Kolar and her team noticed that some ancient recipes specified that the ink should be a "heavenly blue" rather than coal black. So they suspected that the main ingredient could be copper, from blue copper sulphate, rather than iron. They investigated by bombarding old inks with protons, and analyzing the X-rays emitted from the samples. Sure enough, the inks contained copper, as well as chromium and manganese, which together are more corrosive than iron alone. For a solution to this problem, the team turned their attention to free radical scavengers and antioxidants, the same compounds that stop cellular damage in humans by tying up particularly reactive atoms. One of Kolar's collaborators, Han Neevel at the Netherlands Institute for Cultural Heritage in Amsterdam, had previously used one such compound to stop the corrosive process of iron in old inks. But this compound, known as phytate, is metal-specific and so cannot be used with all inks from the old days. And the phytate process has the disadvantage of being water-based. The new process combines antioxidants and halides, to stop the degradation, with alkalis to make the paper less acidic. The whole thing is in an organic solution of heptane and ethanol, both of which evaporate and so can be removed from paper easily.

Recently found, Peruvian city is already plundered


Our final story is from Peru, where an American explorer says an ancient, pre-Incan metropolis discovered by his father in Peru's remote cloud forest, on an earlier expedition, has been plundered by tomb robbers. Sean Savoy urged the government to take steps to protect the city, which he estimated housed 20,000 people and had hundreds of circular stone buildings in the 7th century. Savoy, just back from leading a 23-day expedition to the site, described it as a massive metropolitan complex spread along a river valley high in Peru's rain forest on the eastern slopes of the Peruvian Andes. The expedition to the Gran Saposoa (GRAWN SAH-poh-SO-ah) ruins, located 335 miles north of Lima, included more than 50 people, counting government archaeologists, architects, a stonemason, an expert on Andean art, armed police, and 30 mule drivers. Savoy, son of famed 78-year-old explorer Gene Savoy, who has discovered more than 40 lost cities in Peru since the 1960s, stated that the city is much bigger than his father had calculated. He estimated the metropolitan area covers more than 80 square miles. The elder Savoy discovered it in 1999, naming it Gran Saposoa, and concluded it was one of the cities of the Chachapoyas kingdom. Spanish chronicles from the 16th century tell of a network of seven Chachapoyas cities strung like a necklace along the heights of the high jungle of northern Peru. Sean Savoy said members of this year's expedition were stunned to find that a sculptured stone head at the most important set of ruins had been ripped from its place in a stone wall. But they were in for an even more unpleasant surprise. They encountered a site, previously unknown to them, but obviouslyknown to others, where over 50 cliffside tombs were destroyed. Not just sacked and looted, the tombs themselves had been destroyed by the picks and axes used to tear them apart. Savoy said the latest expedition discovered a sixth citadel, located at 12,000 feet with a 64-foot-wide avenue. He said the six interconnected districts discovered during five expeditions contain hundreds of circular stone buildings. He said he understands how hard it is for a poor nation like Peru to protect its many pre-Columbian ruins. The Savoys live most of the year in Reno, Nevada, where Gene Savoy directs the Andean Explorers Foundation. Since his last trip to Gran Saposoa in 2001, the elder Savoy has dedicated his time to writing a book about his last 15 years of exploration. The elder Savoy is credited with finding three of Peru's most important ruins: Vilcabamba, the last refuge of the Incas; Gran Pajaten (GRAWN PA-ha-TEN), a citadel city atop a jungle-shrouded peak; and Gran Vilaya, a complex of more than 20,000 stone buildings. Much of his work has focused on the Chachapoyas, whose empire extended along a 135-mile stretch of the Andes' fogbound eastern slopes. He has now found six of the seven fabled Chachapoyas cities.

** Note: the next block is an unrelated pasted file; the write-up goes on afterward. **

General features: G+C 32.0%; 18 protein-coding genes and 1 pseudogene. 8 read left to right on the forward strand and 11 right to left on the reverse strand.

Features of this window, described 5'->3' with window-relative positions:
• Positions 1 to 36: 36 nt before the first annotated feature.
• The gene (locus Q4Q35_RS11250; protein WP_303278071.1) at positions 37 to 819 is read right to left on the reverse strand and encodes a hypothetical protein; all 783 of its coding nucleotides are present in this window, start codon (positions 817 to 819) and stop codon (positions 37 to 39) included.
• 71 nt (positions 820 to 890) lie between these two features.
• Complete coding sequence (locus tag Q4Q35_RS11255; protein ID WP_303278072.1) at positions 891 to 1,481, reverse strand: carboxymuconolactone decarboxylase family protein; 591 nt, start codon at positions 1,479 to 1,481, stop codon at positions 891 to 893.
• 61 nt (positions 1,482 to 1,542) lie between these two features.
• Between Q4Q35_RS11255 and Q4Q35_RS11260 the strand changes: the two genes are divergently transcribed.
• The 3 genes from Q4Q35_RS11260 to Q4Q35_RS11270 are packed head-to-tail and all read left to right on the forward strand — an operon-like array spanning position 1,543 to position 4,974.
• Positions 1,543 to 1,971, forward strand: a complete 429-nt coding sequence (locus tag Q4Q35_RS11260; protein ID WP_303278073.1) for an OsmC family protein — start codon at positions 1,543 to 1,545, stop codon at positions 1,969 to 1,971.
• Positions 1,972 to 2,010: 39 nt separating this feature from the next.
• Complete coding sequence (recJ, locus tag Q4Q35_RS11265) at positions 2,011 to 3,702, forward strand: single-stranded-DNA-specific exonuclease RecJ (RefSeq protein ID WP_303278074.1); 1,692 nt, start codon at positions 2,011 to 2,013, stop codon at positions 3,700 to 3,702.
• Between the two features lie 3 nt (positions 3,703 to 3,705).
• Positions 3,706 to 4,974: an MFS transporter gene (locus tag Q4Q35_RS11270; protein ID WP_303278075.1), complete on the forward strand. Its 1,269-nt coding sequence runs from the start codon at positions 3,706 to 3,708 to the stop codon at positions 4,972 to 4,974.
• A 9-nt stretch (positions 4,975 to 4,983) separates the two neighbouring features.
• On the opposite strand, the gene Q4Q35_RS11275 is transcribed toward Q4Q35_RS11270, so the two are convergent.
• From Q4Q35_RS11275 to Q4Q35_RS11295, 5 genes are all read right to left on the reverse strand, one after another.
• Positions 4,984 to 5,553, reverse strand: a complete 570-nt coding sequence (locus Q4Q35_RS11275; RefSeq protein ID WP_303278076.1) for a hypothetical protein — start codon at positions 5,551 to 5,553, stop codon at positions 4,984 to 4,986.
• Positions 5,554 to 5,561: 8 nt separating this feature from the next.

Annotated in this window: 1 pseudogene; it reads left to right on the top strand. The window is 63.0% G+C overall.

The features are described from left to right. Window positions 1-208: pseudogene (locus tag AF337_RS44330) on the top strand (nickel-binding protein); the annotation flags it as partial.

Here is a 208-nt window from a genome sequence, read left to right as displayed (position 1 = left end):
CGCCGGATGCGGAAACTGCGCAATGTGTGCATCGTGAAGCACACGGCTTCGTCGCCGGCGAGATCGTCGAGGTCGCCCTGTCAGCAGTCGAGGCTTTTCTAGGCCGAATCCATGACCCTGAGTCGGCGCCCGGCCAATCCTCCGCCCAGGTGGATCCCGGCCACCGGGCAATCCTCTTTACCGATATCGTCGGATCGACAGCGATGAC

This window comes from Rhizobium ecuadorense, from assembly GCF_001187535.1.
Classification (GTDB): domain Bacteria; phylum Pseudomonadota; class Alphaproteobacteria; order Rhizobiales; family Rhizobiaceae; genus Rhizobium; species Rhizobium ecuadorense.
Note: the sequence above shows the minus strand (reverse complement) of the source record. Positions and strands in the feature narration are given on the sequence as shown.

That wraps up the news for this week!

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I’m Laura Kelley and I’ll see you next week!